During this series of tutorials on psalm singing and accompaniment, Ralph Allwood has been explaining the origins and meanings of the text. As part of this episode’s rehearsal of Psalm 133, Ralph talks about the blessings of unity—how precious it is, and how we must hold on to it.
This very short psalm is sung to a chant by Sir Edward Elgar, here presented in the key of A flat (sometimes it is offered in G flat). It’s a simple single chant, with relatively little movement in each part, requiring poised singing and good control of expression. (Single chants only have two phrases, as opposed to the double chant’s four, which means that every verse is sung to the same chant. These tend to suit the shorter psalms.)
Part of the art of psalm accompaniment on the organ is the use of varied tone colours and textures to illustrate the words. In psalms, the organist has to judge when to let the instrument sit back behind the choral texture, when to cut through, float above, or growl below.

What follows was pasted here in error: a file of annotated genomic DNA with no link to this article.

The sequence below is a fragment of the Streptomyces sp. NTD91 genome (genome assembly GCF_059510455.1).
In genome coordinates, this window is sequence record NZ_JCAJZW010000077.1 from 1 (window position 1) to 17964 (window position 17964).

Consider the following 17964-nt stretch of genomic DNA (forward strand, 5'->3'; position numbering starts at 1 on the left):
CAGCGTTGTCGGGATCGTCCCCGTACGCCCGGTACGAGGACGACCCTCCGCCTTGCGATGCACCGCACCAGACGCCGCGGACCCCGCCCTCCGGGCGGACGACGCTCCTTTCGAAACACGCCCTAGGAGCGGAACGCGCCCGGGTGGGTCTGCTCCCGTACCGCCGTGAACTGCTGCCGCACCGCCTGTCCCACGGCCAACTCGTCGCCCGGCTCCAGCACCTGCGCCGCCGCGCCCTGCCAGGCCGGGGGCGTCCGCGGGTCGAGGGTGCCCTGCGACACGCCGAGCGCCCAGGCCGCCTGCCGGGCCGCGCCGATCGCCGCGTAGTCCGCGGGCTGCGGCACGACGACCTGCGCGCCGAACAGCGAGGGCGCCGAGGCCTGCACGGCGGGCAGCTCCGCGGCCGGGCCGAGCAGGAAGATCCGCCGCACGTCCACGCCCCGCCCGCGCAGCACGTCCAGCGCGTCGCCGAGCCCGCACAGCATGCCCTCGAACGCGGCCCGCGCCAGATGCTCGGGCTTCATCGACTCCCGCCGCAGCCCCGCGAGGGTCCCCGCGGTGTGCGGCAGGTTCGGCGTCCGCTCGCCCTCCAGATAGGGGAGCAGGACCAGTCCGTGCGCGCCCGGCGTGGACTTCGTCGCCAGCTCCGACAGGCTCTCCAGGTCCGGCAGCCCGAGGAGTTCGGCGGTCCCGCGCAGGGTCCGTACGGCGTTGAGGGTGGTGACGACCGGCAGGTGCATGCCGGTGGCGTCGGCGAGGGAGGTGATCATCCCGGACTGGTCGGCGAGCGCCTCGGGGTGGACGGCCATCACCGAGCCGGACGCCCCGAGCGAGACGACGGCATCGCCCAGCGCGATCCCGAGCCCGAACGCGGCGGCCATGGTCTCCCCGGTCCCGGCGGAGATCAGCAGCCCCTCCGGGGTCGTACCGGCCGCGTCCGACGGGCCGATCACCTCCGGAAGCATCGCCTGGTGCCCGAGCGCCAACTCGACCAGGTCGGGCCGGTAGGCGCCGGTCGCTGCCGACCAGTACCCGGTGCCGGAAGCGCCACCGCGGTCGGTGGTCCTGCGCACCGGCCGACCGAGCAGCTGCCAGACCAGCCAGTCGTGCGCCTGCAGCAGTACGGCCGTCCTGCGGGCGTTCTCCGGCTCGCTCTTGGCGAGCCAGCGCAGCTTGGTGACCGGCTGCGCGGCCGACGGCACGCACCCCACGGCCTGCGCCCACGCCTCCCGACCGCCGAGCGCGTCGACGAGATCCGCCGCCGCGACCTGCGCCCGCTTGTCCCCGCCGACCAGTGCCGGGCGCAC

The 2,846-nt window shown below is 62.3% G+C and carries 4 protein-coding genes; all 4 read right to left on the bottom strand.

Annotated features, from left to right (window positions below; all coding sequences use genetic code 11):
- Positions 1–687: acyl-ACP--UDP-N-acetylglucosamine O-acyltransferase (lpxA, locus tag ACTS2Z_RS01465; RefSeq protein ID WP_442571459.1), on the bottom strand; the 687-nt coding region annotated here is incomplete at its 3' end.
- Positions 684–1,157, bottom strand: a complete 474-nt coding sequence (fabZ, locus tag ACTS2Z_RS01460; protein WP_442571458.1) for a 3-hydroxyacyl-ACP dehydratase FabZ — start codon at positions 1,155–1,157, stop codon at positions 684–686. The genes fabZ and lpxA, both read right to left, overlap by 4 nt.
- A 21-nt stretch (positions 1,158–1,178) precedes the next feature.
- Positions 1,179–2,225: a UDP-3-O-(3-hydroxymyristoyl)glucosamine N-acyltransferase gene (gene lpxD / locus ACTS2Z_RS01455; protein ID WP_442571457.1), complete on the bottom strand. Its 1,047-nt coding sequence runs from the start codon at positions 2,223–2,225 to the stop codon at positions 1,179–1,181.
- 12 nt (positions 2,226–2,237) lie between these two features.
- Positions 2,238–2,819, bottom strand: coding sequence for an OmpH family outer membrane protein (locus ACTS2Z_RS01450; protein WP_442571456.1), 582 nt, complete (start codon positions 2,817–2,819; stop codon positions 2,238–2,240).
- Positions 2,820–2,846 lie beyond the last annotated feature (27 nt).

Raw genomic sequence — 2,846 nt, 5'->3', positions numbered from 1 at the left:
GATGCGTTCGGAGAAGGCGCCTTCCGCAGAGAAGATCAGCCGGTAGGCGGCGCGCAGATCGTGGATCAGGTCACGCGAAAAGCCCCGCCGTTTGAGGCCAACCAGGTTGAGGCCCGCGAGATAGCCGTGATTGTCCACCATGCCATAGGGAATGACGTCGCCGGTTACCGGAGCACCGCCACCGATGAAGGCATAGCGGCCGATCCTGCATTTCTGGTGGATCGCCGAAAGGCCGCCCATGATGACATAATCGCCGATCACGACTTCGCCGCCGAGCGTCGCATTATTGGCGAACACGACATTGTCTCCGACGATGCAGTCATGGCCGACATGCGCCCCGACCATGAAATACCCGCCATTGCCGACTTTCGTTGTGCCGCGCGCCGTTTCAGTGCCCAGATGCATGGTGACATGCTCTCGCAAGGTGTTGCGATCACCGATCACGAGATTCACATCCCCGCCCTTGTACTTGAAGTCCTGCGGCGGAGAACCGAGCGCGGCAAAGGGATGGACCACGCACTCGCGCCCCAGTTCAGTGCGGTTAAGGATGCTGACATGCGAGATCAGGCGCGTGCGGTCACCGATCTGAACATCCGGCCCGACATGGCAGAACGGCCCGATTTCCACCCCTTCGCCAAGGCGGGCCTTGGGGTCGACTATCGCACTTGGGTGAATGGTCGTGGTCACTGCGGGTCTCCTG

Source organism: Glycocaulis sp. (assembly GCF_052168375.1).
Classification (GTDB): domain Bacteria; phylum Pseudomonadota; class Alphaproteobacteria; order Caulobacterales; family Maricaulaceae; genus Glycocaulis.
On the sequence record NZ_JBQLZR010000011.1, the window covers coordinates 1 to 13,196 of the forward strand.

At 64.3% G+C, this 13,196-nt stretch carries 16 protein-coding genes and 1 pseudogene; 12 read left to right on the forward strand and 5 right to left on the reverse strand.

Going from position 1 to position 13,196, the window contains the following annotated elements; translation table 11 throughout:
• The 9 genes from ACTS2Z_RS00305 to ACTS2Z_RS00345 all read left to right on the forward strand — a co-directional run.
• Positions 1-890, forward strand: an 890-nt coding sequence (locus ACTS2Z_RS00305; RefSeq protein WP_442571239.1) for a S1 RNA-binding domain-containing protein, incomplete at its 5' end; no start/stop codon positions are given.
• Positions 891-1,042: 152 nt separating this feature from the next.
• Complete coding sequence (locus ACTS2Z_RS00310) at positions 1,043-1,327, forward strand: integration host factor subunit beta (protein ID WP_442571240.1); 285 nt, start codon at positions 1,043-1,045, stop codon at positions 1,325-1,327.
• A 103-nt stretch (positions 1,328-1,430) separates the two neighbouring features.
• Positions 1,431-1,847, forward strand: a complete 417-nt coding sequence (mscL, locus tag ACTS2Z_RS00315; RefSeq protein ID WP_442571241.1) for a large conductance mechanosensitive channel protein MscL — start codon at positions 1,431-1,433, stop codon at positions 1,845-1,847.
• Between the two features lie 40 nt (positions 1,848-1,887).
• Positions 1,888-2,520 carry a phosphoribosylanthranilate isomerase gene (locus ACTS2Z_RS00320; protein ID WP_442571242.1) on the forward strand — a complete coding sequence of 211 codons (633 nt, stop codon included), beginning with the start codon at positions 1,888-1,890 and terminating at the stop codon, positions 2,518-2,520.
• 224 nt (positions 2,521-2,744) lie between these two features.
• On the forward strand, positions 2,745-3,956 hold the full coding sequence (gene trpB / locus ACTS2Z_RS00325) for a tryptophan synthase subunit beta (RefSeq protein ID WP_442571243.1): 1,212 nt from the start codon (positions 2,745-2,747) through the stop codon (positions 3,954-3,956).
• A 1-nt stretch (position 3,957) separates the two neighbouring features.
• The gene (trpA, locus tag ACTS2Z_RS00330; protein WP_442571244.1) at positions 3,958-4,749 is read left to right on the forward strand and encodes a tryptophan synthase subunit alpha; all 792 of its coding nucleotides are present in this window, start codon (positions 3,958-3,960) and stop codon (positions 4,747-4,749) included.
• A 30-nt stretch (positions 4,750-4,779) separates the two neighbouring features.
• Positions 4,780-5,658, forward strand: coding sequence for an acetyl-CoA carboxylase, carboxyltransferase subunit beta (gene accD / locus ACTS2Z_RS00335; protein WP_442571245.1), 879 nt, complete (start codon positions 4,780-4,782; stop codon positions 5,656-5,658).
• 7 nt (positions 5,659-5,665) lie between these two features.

As part of the rehearsal, organist Mark Shepherd discusses his word painting with Ralph. You’ll hear how Mark uses a descending melodic figure on a solo reed to illustrate the oil running down Aaron’s beard. A high chordal sequence on string celestes depicts the dew of Hermon falling upon the hill of Sion. Ralph explains the fascinating nature of this dew, a natural physical phenomenon that arises in the Holy Land, where it is often very hot and dry. Apparently a refreshing dew falls from time to time, which would be regarded as a blessing by those that experience it.
- BEHOLD, how good and joyful a thing it is: brethren, to dwell together in unity!
- It is like the precious ointment upon the head, that ran down unto the beard: even unto Aaron’s beard, and went down to the skirts of his clothing.
- Like as the dew of Hermon: which fell upon the hill of Sion.
- For there the Lord promised his blessing: and life for evermore.
I’m a consultant for Viscount & Regent Classic Organs, with a background in music and audio engineering. I’m consultant technical writer and editor for the AES Journal, as well as being organist/choirmaster at St Mary’s, Witney. I sing with Oxford Pro Musica Singers and the Cathedral Singers of Christ Church, Oxford.